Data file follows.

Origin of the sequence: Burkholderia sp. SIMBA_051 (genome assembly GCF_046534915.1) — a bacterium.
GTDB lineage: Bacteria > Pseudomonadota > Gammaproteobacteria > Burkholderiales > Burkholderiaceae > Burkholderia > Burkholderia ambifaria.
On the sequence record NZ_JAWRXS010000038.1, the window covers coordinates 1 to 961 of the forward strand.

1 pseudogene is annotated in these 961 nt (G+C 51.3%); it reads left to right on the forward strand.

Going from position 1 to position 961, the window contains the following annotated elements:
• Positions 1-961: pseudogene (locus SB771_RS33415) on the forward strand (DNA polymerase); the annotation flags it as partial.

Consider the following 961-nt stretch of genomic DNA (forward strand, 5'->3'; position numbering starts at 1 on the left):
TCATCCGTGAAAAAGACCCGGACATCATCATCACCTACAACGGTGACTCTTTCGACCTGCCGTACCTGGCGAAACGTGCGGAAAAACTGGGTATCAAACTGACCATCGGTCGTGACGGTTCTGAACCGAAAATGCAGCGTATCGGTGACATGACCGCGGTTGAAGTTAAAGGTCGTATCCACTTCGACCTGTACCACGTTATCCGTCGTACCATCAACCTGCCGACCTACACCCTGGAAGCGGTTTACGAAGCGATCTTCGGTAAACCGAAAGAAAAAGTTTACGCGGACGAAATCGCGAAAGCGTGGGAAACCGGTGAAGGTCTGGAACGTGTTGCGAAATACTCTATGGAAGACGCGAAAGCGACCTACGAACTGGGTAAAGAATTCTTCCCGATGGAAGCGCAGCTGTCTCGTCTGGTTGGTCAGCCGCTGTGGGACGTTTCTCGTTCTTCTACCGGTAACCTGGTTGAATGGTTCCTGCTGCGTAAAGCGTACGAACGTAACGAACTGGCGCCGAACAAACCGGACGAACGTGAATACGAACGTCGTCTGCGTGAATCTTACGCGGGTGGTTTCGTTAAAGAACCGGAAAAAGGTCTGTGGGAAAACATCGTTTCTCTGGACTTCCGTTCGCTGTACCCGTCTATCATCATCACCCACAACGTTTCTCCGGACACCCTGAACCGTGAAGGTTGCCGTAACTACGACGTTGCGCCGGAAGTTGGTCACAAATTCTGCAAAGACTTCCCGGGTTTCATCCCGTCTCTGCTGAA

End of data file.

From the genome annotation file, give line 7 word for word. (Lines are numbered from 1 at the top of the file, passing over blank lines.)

Consider the following 961-nt stretch of genomic DNA (forward strand, 5'->3'; position numbering starts at 1 on the left):